A 3D(ollar) Scanner

scanner

Once you have a 3D printer, making copies of objects like a futuristic Xerox machine is the name of the game. There are, of course, 3D scanners available for hundreds of dollars, but [Joshua] wanted something a bit cheaper. He built his own 3D scanner for exactly $2.73 in parts, salvaging the rest from the parts bin at his local hackerspace.

[Josh]‘s scanner is pretty much just a lazy suzan (that’s where he spent the money), with a stepper motor drive. A beam of laser light shines on whatever object is placed on the lazy suzan, and a USB webcam feeds the data to a computer. The build is heavily influenced from this Instructables build, but [Josh] has a few tricks up his sleeve: this is the only laser/camera 3D scanner that can solve a point cloud with the camera in any vertical position. This potentially means algorithmic calibration, and having the copied and printed object come out the same size as the original. You can check out that code on the git.

Future improvements to [Josh]‘s 3D scanner include the ability to output point clouds and STLs, meaning anyone can go straight from scanning an object to slicing it for a 3D printer. That’s a lot of interesting software features for something that was basically pulled out of the trash.

Converting CTs and MRIs Into Printable Objects

skullPeople get CT and MRI scans every day, and when [Oliver] needed some medical diagnostic imaging done, he was sure to ask for the files so he could turn his skull into a printable 3D object.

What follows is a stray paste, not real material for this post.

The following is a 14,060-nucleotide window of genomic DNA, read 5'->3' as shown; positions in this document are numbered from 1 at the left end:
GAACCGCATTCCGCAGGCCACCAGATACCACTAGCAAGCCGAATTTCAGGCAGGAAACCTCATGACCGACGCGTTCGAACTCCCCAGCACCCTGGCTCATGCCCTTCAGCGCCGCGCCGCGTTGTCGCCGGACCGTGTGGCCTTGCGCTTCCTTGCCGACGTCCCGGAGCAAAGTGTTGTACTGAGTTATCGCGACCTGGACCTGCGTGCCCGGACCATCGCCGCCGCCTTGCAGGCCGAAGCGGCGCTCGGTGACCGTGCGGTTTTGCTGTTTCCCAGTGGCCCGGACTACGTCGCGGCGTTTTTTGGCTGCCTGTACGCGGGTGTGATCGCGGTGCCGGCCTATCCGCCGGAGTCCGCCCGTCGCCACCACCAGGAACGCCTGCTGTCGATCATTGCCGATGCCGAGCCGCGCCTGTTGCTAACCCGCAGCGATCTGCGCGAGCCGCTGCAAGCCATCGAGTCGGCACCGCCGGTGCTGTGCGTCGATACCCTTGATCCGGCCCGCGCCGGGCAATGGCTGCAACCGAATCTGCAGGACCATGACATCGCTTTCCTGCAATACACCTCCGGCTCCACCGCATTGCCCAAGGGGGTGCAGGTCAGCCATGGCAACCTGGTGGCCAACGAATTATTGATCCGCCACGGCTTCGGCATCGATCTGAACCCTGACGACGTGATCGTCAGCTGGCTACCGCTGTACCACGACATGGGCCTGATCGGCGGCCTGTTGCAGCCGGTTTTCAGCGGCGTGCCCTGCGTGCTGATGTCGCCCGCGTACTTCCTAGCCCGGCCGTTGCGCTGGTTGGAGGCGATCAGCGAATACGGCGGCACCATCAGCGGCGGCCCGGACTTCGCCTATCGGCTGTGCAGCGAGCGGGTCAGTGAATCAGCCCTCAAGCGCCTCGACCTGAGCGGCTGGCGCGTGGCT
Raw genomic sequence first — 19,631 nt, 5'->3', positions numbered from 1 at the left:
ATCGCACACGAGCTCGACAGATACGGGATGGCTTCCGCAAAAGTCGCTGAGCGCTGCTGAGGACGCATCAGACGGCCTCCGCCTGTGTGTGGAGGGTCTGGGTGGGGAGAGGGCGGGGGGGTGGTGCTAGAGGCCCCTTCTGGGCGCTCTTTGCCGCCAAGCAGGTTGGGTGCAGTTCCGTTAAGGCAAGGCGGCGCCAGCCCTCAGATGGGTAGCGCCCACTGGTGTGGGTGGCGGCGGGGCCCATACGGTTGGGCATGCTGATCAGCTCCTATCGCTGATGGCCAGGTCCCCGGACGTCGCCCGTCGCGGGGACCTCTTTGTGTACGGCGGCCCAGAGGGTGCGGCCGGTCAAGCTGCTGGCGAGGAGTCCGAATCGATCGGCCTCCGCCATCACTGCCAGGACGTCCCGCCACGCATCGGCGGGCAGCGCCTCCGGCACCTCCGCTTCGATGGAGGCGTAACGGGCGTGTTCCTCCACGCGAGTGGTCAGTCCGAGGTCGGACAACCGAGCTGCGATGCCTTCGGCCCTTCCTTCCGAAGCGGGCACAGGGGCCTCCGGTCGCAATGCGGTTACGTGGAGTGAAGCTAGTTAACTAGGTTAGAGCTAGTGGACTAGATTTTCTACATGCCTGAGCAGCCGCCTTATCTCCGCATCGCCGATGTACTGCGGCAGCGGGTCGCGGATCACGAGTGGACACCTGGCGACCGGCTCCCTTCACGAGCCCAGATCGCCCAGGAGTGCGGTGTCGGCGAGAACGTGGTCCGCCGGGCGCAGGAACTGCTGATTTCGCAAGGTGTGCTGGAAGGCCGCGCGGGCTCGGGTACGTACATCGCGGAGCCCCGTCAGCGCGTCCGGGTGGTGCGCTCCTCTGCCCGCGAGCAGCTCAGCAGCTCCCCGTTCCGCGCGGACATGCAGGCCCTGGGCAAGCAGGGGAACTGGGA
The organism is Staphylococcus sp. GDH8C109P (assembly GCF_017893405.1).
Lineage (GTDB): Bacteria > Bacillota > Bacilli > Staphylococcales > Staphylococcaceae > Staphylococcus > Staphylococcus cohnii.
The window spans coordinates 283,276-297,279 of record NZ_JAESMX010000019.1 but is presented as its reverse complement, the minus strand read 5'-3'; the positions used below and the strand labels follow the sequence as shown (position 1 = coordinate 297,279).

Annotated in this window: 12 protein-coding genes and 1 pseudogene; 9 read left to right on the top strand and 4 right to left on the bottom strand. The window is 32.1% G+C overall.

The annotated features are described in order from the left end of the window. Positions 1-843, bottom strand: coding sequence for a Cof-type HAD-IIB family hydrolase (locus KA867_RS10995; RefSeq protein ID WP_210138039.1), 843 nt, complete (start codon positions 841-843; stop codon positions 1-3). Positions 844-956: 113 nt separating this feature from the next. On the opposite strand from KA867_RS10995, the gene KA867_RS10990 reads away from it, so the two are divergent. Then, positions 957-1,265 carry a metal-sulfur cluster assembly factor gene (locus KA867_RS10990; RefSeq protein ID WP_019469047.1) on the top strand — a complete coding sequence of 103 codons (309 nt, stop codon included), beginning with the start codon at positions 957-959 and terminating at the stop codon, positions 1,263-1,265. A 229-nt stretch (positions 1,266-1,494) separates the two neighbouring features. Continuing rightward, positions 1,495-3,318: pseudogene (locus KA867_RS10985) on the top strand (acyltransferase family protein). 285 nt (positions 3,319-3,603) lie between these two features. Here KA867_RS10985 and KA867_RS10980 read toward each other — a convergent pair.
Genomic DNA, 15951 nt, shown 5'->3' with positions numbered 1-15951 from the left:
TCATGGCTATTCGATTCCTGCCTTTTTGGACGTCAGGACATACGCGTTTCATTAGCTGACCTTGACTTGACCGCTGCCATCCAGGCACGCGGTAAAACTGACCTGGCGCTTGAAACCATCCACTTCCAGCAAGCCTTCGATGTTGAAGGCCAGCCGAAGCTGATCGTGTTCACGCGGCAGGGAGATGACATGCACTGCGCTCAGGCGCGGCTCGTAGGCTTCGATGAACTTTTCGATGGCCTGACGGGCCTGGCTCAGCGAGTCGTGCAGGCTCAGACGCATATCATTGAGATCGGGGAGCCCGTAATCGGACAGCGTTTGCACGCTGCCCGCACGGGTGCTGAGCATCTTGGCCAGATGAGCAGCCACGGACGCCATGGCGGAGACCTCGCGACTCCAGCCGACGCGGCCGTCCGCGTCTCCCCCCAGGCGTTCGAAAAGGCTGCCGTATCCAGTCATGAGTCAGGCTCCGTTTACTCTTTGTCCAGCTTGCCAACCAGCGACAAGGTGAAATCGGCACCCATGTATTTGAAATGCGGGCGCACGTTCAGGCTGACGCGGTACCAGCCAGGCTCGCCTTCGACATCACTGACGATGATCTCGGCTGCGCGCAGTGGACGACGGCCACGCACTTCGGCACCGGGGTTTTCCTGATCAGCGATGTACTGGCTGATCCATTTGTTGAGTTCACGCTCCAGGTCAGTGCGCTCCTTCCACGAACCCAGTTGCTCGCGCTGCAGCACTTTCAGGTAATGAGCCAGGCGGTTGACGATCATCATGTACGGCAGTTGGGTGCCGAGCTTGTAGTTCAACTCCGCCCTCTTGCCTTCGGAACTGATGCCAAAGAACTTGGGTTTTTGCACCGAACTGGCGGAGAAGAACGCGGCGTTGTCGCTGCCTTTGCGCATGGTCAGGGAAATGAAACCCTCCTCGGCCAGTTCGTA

[Oliver] is using three different pieces of software to turn the DICOM images he received from his radiologist into a proper 3D model. The first two, Seg3D and ImageVis3D, are developed by the University of Utah Center for Integrative Biomedical Computing. Seg3D stitches all of the 2D images from an MRI or CT scan into a proper 3D format. ImageVis3D allows [Oliver] to peel off layers of his flesh, allowing him to export a file of just his skull, or a section of his entire face. The third piece of software, MeshMixer, is just a mesh editor and could easily be replaced with MeshLab or Blender.

[Oliver] still has a lot of work to do on the model of his skull – cleaning up the meshes, removing his mandible, and possibly plugging the top of his spinal column if he would ever want to print a really, really awesome mug. All the data is there, though, ready for digital manipulation before sending it off to be printed.

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STL Fun: Converting Images To STL Geometry

stl image conversion

There’s been some good .STL manipulation tips in this week.

The first one is called stl_tools, and it’s a Python library to convert images or text to 3D-printable STL files. The examples shown are quite impressive, and it even does a top notch job of taking a 2D company logo into 3D! We can see this being quite handy if you need some quick 3D text, and either don’t use CAD, or really just need a one click solution. Now if only .STLs were easier to edit afterwards…

The second one is a Javascript based Leap Motion Controller STL manipulator, which lets you pick STLs and manipulate them individually with your fingers. If you happen to have a Leap, this could be a great way to show off 3D parts at a presentation or hackerspace talk, especially if you want to add a [Tony Stark] vibe to your presentation! Stick around after the break to see it in action — Now all we need are some good hologram generators…

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Yet Another RepRap Host looks pretty cool